An honest portrayal of trauma and recovery in I Used To Be Funny: Behind the scenes of the editing process using Premiere Pro, After Effects, and Frame.io
Image source: I Used To Be Funny Still.
Directed by Ally Pankiw and set to premiere at SXSW, I Used To Be Funny is a dark dramedy that follows Sam Cowell, an aspiring stand-up comedian struggling with PTSD, who must decide whether or not to join the search for Brooke, a missing teenage girl she used to nanny. The story alternates between the past, revealing Sam’s memories of Brooke that make it difficult to ignore her sudden disappearance, and the present, where she tries to recover from her trauma and pick herself up to get back on stage. We spoke with editors Curt Lobb and Mark Hussey about their creative process using Adobe’s Creative Cloud tools to create a funny but heartbreaking film that illustrates an honest portrayal of trauma and recovery.
After a decade of experience with it, Premiere Pro has become Lobb’s preferred NLE for all his projects due to its intuitive compatibility with his workflow. “Premiere felt so much more welcoming as a program that could meet all my needs and not take too long to learn how to operate,” he shared. “The interoperability between Premiere Pro, After Effects, Photoshop, etc. is a huge reason why we default to the Adobe suite of tools,” added Hussey, VFX designer for I Used To Be Funny.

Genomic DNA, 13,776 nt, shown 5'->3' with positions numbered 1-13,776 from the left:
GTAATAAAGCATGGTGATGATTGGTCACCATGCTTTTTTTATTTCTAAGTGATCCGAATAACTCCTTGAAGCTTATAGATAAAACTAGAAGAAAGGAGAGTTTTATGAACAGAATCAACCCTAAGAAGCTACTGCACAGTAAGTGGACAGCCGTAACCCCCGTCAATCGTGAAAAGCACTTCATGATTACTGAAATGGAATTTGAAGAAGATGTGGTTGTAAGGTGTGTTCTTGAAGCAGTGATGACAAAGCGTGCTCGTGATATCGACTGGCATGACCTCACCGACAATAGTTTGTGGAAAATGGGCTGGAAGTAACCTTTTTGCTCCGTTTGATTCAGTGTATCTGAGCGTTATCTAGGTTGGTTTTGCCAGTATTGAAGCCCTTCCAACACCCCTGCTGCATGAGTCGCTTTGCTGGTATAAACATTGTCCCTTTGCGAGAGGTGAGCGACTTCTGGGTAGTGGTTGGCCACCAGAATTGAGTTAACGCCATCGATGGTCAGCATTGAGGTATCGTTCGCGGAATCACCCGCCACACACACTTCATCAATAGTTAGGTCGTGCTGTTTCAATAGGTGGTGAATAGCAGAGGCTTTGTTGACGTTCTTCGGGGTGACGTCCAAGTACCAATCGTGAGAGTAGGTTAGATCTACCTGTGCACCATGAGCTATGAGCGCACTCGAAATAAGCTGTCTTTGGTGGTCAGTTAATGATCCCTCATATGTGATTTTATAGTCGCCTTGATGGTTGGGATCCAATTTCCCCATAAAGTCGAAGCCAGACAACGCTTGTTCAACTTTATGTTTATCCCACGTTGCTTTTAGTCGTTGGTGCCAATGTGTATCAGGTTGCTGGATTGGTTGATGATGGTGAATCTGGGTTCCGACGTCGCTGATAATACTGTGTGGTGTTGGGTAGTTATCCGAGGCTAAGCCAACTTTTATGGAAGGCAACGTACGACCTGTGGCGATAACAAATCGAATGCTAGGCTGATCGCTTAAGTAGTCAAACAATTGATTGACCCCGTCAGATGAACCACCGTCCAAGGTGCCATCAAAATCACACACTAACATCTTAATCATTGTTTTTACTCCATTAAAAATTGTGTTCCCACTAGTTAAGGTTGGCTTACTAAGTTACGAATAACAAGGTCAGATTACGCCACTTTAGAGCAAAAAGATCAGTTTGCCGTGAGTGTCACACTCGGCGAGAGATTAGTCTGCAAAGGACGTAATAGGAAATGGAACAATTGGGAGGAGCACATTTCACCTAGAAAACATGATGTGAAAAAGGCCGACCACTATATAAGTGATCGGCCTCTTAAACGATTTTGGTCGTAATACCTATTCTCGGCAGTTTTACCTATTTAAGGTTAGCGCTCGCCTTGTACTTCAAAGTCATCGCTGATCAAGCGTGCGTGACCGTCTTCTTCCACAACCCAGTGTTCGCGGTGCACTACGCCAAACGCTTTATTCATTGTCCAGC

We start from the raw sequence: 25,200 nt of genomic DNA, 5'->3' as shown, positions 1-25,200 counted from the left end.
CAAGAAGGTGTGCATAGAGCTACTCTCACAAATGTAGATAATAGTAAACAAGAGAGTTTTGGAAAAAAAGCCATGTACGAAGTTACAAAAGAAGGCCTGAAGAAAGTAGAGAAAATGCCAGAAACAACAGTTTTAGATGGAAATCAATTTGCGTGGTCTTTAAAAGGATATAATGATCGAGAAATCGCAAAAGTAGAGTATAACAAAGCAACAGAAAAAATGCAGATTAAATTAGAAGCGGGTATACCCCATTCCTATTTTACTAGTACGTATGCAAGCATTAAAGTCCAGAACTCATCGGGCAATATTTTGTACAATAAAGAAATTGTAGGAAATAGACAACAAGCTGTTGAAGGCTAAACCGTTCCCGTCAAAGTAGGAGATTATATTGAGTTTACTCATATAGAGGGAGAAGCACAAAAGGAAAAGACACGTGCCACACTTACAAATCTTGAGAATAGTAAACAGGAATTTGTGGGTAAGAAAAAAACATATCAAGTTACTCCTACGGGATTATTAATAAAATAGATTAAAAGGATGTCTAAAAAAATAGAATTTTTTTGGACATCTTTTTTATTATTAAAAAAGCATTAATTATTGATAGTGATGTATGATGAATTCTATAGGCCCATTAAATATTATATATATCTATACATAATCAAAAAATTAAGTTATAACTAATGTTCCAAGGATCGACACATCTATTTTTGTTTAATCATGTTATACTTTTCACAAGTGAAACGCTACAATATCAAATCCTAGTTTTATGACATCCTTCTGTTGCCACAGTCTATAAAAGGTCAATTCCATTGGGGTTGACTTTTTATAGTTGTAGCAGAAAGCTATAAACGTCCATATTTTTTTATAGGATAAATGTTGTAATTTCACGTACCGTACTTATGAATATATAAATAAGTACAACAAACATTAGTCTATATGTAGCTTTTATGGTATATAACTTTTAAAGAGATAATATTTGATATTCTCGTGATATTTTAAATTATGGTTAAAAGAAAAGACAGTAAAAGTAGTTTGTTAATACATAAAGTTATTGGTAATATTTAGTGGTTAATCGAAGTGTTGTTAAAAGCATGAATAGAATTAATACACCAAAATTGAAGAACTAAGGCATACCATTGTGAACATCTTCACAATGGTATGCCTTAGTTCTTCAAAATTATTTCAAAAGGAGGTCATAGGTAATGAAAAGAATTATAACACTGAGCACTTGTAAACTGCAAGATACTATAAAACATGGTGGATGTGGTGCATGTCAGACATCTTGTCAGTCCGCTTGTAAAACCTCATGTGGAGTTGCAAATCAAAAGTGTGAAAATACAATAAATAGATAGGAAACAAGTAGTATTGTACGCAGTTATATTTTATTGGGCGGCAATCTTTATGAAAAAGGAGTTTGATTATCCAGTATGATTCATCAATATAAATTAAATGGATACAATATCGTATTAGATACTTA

Along with Premiere Pro and After Effects, Frame.io was an integral part of their remote editing process and was an invaluable tool for facilitating file exchanges through its transfer app, allowing the team to overcome the challenges of not physically being together during post-production. While Lobb edited the film from Canada and the director Pankiw was based in California, Frame.io helped streamline their remote editing process — with Frame.io, Lobb was able to share edits with Pankiw and incorporate the feedback she would share through the comment feature.
Crafting a film that alternates between the past and present and incorporates VFX shots can be a challenging task that requires meticulous attention to detail. The main goal in crafting this film was to make the VFX seamless and invisible. Read below to hear how editors Lobb and Hussey were able to establish an efficient workflow using Adobe’s Creative Cloud tools to help accomplish their goals.
How and where did you first learn to edit?